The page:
To be honest, I don’t know how Bill Kristol can show his face in public at all, let alone continue to appear on national television and write articles in which he arrogantly proclaims that perpetual war has yielded stellar results despite mountains of evidence to the contrary. In an op-ed in Wednesday’s USA Today, Kristol assured us that invading Iraq was a fantastic idea, and that the only reason it’s a mess now is because of — you guessed it — President Obama.
Before we get into Kristol’s otherworldly piece, recall that eight days after the U.S. invaded in 2003, he said this:
“George Bush is not fighting this like Vietnam… This is going to be a two-month war, not an eight-year war.”
No, more like eight years and nine months. That’s 105 months in total. And of course, the U.S. is now bombing ISIS in Iraq (and Syria) and providing training and arms to Iraqis to help them fight ISIS, which wouldn’t exist were it not for the U.S. invasion in the first place.
But this isn’t how Kristol sees it. Writing in USA Today, he declared, “We were right to invade Iraq in 2003 to remove Saddam Hussein,” before proceeding to blame Obama for the current state of affairs:
“When President Obama took office, Iraq was calm, al-Qaeda was weakened and ISIS did not exist. Iran, meanwhile, was under pressure from abroad (due to sanctions) and at home (due to popular discontent, manifested by the Green uprising in the summer of 2009).
“The Obama administration threw it all away. It failed to support the dissidents in Iran in 2009, mishandled the Iraqi elections in 2010, removed all U.S. troops from Iraq at the end of 2011, and allowed the Syrian civil war to spiral out of control from 2011 on.”
First of all, when George W. Bush invaded Iraq, neither ISIS nor Al Qaeda’s Iraq affiliate existed. Nor did Saddam’s alleged weapons of mass destruction that the Bush administration said were there. As evil as Saddam was and as brutally as he treated his own people, he kept the lid on sectarian tensions boiling underneath. Before his overthrow, Iraqis lived under the tyranny of a despot; now they live under a tyranny of chaos and religious fanaticism. Furthermore, the war killed more than 100,000 Iraqis and 5,000 Americans, and cost more than $1 trillion.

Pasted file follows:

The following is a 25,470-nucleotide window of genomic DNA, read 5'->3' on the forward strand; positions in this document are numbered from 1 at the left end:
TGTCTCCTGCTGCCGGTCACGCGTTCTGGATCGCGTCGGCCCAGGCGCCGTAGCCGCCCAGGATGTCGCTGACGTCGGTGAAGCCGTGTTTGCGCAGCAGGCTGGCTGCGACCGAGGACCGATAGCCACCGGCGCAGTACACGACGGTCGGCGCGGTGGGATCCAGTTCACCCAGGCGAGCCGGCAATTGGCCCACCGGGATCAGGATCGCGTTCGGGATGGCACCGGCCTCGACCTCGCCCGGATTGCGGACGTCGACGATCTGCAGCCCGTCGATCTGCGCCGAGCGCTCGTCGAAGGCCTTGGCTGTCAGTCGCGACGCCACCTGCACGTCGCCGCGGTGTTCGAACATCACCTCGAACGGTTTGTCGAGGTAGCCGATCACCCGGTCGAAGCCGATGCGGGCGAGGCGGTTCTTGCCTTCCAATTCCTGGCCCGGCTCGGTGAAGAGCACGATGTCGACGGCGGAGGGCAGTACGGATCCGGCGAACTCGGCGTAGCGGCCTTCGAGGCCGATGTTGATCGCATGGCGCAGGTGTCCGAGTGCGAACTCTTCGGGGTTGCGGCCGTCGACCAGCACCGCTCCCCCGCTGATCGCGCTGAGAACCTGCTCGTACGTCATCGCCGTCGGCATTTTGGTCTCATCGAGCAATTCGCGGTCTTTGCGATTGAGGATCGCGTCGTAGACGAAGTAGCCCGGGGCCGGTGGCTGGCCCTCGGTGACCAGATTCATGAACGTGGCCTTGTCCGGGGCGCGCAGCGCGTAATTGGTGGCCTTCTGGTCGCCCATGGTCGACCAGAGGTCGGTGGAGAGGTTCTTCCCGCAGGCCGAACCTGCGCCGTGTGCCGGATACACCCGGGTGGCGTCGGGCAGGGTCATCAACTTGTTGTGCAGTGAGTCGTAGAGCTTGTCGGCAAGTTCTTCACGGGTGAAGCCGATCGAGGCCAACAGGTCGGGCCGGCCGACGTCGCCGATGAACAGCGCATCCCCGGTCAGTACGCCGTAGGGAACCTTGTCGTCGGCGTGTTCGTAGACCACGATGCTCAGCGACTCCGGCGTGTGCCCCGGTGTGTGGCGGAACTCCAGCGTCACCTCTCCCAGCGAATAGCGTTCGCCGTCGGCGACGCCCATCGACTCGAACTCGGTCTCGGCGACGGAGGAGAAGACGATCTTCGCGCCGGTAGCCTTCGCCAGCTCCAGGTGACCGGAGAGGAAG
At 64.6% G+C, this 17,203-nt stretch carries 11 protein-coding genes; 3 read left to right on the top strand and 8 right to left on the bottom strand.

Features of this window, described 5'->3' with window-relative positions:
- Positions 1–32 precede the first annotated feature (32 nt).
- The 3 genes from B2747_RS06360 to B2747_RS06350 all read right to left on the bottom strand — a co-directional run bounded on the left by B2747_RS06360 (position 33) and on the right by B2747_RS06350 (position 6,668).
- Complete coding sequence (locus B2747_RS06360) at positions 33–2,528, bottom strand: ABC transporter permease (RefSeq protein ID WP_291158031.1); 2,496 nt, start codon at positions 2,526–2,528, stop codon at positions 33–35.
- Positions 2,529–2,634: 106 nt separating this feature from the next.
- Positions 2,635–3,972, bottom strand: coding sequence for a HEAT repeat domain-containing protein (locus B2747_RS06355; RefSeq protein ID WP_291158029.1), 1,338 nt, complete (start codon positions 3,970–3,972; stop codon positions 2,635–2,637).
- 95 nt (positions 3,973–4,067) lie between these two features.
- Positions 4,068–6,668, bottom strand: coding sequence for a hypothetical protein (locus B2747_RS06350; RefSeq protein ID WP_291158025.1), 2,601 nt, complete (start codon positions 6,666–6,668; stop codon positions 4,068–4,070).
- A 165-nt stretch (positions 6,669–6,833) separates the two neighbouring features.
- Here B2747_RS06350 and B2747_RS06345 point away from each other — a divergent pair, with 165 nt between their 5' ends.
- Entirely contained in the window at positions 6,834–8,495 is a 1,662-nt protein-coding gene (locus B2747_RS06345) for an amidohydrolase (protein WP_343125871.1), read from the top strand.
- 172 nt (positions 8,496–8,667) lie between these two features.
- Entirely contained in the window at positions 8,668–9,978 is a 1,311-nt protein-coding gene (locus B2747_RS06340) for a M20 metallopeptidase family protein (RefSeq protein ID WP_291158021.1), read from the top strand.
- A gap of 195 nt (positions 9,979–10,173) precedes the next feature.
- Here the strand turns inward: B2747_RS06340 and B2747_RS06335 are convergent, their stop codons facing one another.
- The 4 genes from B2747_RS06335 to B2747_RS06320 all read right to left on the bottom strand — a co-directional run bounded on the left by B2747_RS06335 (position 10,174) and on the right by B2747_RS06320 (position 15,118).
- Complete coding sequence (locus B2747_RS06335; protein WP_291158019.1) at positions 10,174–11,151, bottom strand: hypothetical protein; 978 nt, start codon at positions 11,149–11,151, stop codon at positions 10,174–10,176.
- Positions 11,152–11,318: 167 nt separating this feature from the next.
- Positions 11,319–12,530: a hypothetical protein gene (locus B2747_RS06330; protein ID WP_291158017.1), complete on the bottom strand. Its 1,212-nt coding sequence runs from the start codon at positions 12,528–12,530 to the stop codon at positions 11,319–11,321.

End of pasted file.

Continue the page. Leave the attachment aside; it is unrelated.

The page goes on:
Second of all, the withdrawal of U.S. soldiers at the end of 2011 was done in accordance with the Status of Forces Agreement signed in 2008 by Iraqi President Nouri al-Maliki and U.S. President Bara–George W. Bush. Warmongers like Kristol and Dick Cheney love to gloss over this fact because it belies their narrative that Obama pulled out too soon and therefore Iraq descended into chaos because of him. However, Obama even tried to get the deadline extended, but Maliki wouldn’t agree to give U.S. soldiers immunity under Iraq law.
Third of all, baked into Kristol’s critique is the tragic erstwhile assumption of neoconservatives and liberal interventionists that the United States can, with relative ease, effect major change in a volatile place and get the exact result they want: a democracy that is friendly to U.S. interests, even when that country has little or no history of either.
Just look at the way Kristol talks about how Obama didn’t support the protesters in Iran, or how Obama “allowed the Syrian civil war to spiral out of control,” as if a U.S. president can flip a switch and manipulate geopolitics in large and often unstable countries to get a favorable outcome. It’s foolhardy and demonstrably untrue. Iraq is proof of that, as is Libya, which Obama bombed in 2011 in support of anti-Gaddafi forces. Kristol praised that action, writing,
“[D]espite his doubts and dithering, President Obama is taking us to war in another Muslim country. Good for him.”
Good for him?
Thanks in part to U.S. intervention, Libya now has two rival governments — neither of which has actually been able to govern in any meaningful way. ISIS is now there and overall the place is a disaster. Hence, the shipwrecks like the one that killed 800 people in which migrants from the country try to flee to Europe.
And now once again, our favorite neocon foreign policy “expert” wants to complete the Iraq trilogy by sending in more U.S. ground forces to defeat ISIS and “win” in Iraq once and for all since as you know, jihadists really know when to stop fighting because they’re not at all driven by a desire to die in combat against “infidels” so they can get their virgins in eternal paradise.
Go home, Bill Kristol. You’re wrong.